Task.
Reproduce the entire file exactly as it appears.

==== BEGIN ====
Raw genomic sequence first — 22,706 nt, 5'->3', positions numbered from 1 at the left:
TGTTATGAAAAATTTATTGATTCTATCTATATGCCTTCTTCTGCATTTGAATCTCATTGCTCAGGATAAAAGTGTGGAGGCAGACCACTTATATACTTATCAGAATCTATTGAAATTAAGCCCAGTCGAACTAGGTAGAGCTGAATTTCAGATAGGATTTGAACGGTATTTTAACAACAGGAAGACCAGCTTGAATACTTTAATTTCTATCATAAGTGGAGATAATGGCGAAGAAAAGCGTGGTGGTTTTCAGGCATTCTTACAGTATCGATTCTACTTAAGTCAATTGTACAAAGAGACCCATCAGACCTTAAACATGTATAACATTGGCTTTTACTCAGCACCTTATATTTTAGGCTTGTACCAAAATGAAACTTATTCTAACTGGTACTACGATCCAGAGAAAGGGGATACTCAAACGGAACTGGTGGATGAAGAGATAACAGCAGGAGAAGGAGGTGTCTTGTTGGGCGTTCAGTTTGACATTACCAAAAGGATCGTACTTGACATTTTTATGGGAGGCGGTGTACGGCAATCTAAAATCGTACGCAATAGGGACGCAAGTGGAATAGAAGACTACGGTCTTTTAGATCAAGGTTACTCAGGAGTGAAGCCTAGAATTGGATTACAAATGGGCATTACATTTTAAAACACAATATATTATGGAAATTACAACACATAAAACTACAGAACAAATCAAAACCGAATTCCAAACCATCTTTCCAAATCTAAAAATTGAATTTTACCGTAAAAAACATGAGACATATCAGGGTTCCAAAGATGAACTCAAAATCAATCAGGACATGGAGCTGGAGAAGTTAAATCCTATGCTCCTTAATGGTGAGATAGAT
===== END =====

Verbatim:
Raw genomic sequence first — 22,706 nt, 5'->3', positions numbered from 1 at the left:
TGTTATGAAAAATTTATTGATTCTATCTATATGCCTTCTTCTGCATTTGAATCTCATTGCTCAGGATAAAAGTGTGGAGGCAGACCACTTATATACTTATCAGAATCTATTGAAATTAAGCCCAGTCGAACTAGGTAGAGCTGAATTTCAGATAGGATTTGAACGGTATTTTAACAACAGGAAGACCAGCTTGAATACTTTAATTTCTATCATAAGTGGAGATAATGGCGAAGAAAAGCGTGGTGGTTTTCAGGCATTCTTACAGTATCGATTCTACTTAAGTCAATTGTACAAAGAGACCCATCAGACCTTAAACATGTATAACATTGGCTTTTACTCAGCACCTTATATTTTAGGCTTGTACCAAAATGAAACTTATTCTAACTGGTACTACGATCCAGAGAAAGGGGATACTCAAACGGAACTGGTGGATGAAGAGATAACAGCAGGAGAAGGAGGTGTCTTGTTGGGCGTTCAGTTTGACATTACCAAAAGGATCGTACTTGACATTTTTATGGGAGGCGGTGTACGGCAATCTAAAATCGTACGCAATAGGGACGCAAGTGGAATAGAAGACTACGGTCTTTTAGATCAAGGTTACTCAGGAGTGAAGCCTAGAATTGGATTACAAATGGGCATTACATTTTAAAACACAATATATTATGGAAATTACAACACATAAAACTACAGAACAAATCAAAACCGAATTCCAAACCATCTTTCCAAATCTAAAAATTGAATTTTACCGTAAAAAACATGAGACATATCAGGGTTCCAAAGATGAACTCAAAATCAATCAGGACATGGAGCTGGAGAAGTTAAATCCTATGCTCCTTAATGGTGAGATAGAT